Monday, December 13

Taking Streets Back

I ride from point to point as safely as I know how, whether my route has bike lanes, paths, potholed two-lane roads or whatever. This does not mean I don’t have views on these various things, nor a vision of what might be better than what we have today. Certainly, I’m a fan of smooth pavement. You might infer that I am not an uncritical fan of bike lanes, or even MUPs. All my most spectacular owies have occurred on such things. What I have not talked about in this blog is what I think would be better. One such I ran across thanks to Bruce Rosar.

Bruce Rosar was a Bike League Director until he was killed on his bike last year. Bruce was also involved in urban travel corridors that go far beyond the bike lane/path/sidewalk/sign/barrier mania that grips us. It is called “Shared Space.”

One BIG problem with all the plethora of modern traffic controls and safety devices (including bike lanes) is that their engineering, and apparent safety, leads to reduced road user attention, which leads to yet more engineering, even less user attention, and the humanity of the transportation route gets eroded as the spiral continues. Throughput becomes an end in itself, and channeling leads to marginalizing road users other than the motor vehicle driver, whose speed and destructive potential overwhelm everything else. The “roads were built for cars” refrain becomes true, which leads to it becoming even truer. People recognize this instinctively, because anything else is inconvenient, ridiculed, or even officially discouraged. When I was growing up, there were no bike lanes or helmets, and it was expected that we would ride on the road. There were a lot less traffic lights and signs. People drove slower on the same roads they drive today, despite the addition of many engineering items intended to help. Seeing the spiral, one might wonder if this might be a case of paving the road to hell with good intentions.

Shared Space takes a different approach. Instead of reducing the driver thought necessary to get places without collisions, Shared Space recognizes that NOT being insulated and separated from other road users is not necessarily a bad thing. Shared Space removes the barriers, stop signs, and most of the channeling devices. What? That would produce a bloody chaos, you might think! And so it might, except for the same factor that makes my current riding approach safe. People don’t want to run into stuff, and they will proceed to minimize that risk in accordance with what they have learned and experienced in the past. If the Armco barriers, stop signs, traffic lights, and lane markers are gone, motorists slow down – and pay attention. Pedestrians look before they leap. The video below shows a Shared Space from a road user perspective. The particular video was shot in Bohmte, Germany, which removed most of its road signs back in 2007.

Because people have to actually pay attention to where they are going, it turns out that collisions drop. More than that, they drop DRAMATICALLY. What’s more, this has occurred in many different places. If you think about it, it isn’t so silly – you really can’t text message people when you have to pay attention. People text in situations when they think there’s nothing much that they have to worry about – like at stop lights and on boring, over engineered roads.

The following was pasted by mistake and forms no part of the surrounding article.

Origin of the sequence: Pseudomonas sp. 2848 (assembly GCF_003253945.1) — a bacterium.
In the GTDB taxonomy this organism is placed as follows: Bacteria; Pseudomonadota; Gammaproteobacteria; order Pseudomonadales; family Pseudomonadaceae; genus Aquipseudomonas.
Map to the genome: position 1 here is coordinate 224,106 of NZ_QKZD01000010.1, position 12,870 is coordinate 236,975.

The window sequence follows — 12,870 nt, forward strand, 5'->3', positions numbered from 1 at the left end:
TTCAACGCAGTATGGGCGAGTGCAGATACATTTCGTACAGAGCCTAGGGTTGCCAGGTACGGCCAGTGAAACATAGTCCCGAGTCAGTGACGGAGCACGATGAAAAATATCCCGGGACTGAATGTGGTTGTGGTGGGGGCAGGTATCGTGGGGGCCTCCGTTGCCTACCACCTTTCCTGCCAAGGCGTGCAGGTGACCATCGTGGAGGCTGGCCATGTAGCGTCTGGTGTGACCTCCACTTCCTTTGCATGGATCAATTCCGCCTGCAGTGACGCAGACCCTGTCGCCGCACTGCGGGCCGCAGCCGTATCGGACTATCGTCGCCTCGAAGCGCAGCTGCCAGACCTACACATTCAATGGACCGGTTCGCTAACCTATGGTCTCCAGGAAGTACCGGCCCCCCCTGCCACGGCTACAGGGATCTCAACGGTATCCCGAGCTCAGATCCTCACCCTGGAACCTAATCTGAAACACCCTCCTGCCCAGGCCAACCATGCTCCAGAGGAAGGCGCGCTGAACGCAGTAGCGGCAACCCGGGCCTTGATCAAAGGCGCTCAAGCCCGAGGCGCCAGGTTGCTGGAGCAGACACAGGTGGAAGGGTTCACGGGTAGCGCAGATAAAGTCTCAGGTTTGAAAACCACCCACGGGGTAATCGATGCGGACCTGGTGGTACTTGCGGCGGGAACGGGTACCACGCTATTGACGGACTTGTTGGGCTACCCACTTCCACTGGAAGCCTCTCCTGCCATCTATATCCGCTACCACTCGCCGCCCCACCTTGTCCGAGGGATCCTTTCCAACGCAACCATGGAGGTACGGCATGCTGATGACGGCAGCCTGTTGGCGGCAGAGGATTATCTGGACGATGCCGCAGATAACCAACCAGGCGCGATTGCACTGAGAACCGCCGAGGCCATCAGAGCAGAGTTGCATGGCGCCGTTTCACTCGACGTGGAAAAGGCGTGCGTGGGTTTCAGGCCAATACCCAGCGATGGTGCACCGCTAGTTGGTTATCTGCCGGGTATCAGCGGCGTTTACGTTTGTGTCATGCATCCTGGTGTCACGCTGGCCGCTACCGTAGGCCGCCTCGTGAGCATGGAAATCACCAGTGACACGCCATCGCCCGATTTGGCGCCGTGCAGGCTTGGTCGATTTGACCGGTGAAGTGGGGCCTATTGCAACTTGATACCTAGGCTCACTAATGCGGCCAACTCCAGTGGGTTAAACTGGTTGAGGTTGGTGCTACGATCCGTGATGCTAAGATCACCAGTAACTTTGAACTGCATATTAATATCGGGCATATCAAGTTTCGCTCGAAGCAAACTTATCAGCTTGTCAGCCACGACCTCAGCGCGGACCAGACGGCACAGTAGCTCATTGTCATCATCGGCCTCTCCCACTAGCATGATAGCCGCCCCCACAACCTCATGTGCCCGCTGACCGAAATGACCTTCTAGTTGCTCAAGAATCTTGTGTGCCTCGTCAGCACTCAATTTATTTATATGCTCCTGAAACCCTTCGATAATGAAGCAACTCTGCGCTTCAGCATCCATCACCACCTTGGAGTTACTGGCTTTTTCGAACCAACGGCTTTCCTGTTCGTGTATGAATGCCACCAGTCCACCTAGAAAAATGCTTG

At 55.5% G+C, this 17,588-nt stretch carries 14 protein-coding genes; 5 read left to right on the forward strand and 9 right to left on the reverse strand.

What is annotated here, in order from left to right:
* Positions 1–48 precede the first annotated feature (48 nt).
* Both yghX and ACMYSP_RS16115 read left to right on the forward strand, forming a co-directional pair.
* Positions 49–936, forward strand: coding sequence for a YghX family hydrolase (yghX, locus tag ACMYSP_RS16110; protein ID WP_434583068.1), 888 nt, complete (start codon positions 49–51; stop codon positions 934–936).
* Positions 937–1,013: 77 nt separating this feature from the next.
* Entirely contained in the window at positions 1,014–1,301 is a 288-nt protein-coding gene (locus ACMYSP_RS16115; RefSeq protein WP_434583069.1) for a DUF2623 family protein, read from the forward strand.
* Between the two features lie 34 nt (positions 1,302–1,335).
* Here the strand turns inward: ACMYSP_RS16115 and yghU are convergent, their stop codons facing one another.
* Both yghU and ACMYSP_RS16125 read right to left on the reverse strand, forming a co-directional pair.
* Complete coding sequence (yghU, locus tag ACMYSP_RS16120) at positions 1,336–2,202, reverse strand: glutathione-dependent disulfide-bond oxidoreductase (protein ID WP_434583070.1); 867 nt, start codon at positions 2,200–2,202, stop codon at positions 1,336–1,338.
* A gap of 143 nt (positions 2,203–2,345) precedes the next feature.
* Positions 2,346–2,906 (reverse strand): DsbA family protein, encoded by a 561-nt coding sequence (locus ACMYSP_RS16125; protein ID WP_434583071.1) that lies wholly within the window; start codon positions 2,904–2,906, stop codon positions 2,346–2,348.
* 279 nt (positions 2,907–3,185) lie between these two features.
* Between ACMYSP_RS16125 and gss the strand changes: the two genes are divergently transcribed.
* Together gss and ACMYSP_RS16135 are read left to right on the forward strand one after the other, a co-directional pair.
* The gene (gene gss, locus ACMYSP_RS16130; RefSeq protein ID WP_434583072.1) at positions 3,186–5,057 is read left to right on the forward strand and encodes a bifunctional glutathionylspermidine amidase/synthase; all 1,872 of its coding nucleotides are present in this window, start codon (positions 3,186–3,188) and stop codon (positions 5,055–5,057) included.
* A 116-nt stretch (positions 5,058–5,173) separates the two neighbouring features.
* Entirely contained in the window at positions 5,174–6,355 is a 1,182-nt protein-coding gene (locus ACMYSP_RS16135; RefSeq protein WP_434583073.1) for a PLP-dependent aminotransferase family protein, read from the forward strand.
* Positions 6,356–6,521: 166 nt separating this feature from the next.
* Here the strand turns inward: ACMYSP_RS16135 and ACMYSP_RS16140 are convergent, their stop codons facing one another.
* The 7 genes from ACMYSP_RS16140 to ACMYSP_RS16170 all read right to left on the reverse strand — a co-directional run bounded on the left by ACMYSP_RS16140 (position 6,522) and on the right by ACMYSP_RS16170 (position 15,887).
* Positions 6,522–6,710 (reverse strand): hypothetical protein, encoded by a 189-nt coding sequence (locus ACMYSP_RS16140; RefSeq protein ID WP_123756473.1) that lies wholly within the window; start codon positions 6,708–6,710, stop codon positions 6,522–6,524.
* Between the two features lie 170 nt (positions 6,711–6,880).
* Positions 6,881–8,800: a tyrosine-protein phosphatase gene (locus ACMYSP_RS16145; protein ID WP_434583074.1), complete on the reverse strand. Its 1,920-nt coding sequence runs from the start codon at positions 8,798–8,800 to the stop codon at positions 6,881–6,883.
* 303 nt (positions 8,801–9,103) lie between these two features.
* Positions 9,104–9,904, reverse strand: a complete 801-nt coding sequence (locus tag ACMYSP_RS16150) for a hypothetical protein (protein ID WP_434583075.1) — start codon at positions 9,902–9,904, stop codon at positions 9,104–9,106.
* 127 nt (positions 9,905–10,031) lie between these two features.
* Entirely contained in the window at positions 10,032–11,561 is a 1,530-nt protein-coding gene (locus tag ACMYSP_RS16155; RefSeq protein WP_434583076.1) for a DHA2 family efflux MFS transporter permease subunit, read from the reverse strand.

Certainly, Shared Space cannot be used everywhere. I-30 in North Texas or the M1 in Britain cannot be adapted readily. It works best in places where things are urban, but traffic is not so heavy that terminal gridlock would result. There are many areas in Dallas and Fort Worth Shared Space might work. Less certain would be suburban areas. Certainly, an awful lot of signs could be ripped out, and new development can take advantage of the principles, but I fear places like Colleyville and areas of Orlando might be just a bit TOO post-auto dominance.

Shared Space has been adopted in other places. In the UK, for example, Seven Dials and Kensington High Street in London have both implemented variants of Shared Space. They claim a 43% reduction in collisions when two-year reference periods are compared. Brighton High Street claims a 93% reduction, along with doubling of cycling and pedestrians. That is CERTAINLY a lot better than what has been achieved in places like Portland or Davis.

Perhaps, what we need is not more infrastructure, but less...

Bohmte, Germany. Note the Lack of Advisory Signs

Go HERE for a good, though lengthy, English video on the subject

6 comments:

Trevor Woodford said...

Very interesting post - I am very keen on shared space..!

Pondero said...

That is FASCINATING...on so many levels. Thanks for the enlightenment.

Anonymous said...

A friend of mine pointed out that people would drive much more safely if seat belts were removed and sharp spikes were welded to the middle of the steering wheel...

Anonymous said...

continued from above...

... with all the enhanced safety features built into cars, the consequences of driving recklessly or inattentively are lessened so much that drivers feel almost no fear.

Steve A said...

No seatbelts and a spike in the steering wheel - that'd be a Jaguar XK120. Just to keep it fun; add marginal brakes.

PaddyAnne said...

Very interesting post. But for me, until drivers get on board with the fact that roads are for everyone, I'll be sticking in and loving the bike lanes. It may be a bit of a cop out, but I sorta like this particular life I have. I have hope for the future but I think it will take more bikes being ridden and drivers getting used to seeing more bikes out there.

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